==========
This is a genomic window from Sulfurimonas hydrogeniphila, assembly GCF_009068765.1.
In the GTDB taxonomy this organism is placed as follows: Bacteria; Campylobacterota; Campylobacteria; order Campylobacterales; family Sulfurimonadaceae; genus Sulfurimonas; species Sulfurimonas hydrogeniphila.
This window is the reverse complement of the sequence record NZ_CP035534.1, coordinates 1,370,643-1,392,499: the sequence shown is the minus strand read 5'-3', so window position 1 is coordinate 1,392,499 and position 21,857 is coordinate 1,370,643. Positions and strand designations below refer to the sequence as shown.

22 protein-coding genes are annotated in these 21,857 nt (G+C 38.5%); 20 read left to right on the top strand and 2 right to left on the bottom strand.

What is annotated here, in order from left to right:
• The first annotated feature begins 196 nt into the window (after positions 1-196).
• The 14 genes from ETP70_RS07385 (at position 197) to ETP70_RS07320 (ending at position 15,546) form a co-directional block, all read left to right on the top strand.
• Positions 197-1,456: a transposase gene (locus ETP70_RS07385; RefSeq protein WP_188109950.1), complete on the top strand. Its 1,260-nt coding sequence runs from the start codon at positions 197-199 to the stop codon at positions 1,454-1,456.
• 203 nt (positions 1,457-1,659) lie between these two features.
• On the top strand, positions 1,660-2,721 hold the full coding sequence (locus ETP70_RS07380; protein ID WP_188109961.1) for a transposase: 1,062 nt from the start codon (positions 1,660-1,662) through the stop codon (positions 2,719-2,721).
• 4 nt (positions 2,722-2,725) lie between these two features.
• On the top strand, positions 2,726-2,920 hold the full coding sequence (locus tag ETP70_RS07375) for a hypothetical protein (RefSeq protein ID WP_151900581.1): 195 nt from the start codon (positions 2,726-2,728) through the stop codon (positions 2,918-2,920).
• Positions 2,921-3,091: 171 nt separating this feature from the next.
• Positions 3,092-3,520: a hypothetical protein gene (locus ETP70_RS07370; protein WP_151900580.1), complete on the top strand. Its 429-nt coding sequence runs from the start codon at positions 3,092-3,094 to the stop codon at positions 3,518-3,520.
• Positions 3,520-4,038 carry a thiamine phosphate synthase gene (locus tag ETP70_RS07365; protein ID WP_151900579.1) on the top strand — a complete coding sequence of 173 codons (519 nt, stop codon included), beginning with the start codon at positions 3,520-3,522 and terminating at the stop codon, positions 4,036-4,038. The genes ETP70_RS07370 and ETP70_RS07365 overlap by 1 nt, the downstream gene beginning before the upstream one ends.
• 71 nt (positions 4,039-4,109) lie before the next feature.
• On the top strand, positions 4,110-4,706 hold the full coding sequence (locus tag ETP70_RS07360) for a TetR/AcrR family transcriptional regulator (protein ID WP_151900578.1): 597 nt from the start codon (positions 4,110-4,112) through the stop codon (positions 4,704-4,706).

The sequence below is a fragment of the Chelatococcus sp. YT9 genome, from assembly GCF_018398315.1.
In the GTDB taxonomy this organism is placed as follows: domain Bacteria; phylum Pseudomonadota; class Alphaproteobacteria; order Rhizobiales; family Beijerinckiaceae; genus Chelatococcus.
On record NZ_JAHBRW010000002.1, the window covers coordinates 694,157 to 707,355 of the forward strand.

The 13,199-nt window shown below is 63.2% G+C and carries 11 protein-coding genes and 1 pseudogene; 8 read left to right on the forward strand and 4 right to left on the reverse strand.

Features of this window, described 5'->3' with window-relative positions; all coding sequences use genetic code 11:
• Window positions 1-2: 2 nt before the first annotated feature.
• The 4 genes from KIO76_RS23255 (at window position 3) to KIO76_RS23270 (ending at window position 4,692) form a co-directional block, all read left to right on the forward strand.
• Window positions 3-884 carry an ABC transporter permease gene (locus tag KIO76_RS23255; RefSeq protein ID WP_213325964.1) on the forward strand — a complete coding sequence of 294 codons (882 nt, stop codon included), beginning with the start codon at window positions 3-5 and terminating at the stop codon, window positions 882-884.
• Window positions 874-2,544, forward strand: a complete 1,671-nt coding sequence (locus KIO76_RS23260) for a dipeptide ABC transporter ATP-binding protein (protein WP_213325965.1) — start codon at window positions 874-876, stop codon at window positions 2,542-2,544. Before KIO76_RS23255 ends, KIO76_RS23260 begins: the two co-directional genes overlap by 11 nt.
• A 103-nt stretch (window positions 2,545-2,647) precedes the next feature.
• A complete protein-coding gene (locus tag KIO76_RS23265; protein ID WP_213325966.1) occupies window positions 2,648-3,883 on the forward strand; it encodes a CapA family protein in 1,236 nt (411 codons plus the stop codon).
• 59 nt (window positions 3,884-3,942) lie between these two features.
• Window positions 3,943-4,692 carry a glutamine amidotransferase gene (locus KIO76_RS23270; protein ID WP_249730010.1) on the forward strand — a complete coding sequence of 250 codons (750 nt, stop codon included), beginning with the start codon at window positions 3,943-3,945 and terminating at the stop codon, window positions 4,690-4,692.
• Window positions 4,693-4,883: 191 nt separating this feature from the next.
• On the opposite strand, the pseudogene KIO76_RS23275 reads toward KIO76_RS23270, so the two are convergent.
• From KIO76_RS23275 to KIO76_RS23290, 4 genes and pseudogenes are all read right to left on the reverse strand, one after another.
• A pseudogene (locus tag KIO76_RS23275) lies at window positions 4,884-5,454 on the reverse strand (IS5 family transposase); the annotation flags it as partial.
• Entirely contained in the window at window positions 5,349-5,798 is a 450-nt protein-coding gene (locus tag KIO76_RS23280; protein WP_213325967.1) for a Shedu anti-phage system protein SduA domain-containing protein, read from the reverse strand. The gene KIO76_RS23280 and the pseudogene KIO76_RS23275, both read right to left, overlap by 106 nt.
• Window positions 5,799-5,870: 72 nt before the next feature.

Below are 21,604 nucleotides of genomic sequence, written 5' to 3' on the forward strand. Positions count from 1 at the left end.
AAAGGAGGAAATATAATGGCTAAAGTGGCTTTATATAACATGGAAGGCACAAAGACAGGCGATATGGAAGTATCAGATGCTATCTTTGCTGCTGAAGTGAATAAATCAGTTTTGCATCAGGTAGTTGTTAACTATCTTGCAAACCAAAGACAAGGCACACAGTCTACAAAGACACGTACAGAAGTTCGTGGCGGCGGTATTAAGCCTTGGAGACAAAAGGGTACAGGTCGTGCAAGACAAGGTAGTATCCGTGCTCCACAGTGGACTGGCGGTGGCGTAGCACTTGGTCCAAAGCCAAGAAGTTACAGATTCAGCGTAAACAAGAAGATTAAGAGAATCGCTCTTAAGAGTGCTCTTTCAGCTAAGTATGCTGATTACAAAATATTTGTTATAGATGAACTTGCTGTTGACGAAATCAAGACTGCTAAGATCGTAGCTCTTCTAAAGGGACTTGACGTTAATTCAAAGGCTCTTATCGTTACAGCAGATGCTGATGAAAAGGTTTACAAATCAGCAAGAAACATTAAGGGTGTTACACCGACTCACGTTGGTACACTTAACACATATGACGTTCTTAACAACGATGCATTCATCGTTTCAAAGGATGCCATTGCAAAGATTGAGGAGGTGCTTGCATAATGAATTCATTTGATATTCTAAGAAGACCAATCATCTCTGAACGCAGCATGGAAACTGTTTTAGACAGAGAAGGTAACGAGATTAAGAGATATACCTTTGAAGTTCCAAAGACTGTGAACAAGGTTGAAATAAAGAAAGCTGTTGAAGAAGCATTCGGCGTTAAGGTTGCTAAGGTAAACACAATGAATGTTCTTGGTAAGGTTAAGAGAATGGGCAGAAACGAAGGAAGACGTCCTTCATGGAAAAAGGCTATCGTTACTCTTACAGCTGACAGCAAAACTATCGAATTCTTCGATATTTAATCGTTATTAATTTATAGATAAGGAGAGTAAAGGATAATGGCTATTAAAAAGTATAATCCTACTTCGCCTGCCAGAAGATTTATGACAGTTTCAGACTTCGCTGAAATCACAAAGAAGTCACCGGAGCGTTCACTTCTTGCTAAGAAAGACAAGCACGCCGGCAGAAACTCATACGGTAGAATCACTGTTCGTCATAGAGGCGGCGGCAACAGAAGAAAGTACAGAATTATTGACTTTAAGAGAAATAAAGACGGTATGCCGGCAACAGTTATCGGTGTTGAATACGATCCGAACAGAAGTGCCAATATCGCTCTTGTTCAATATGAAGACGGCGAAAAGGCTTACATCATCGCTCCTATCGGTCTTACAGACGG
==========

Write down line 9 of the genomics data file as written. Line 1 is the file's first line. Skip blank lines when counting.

• 203 nt (positions 1,457-1,659) lie between these two features.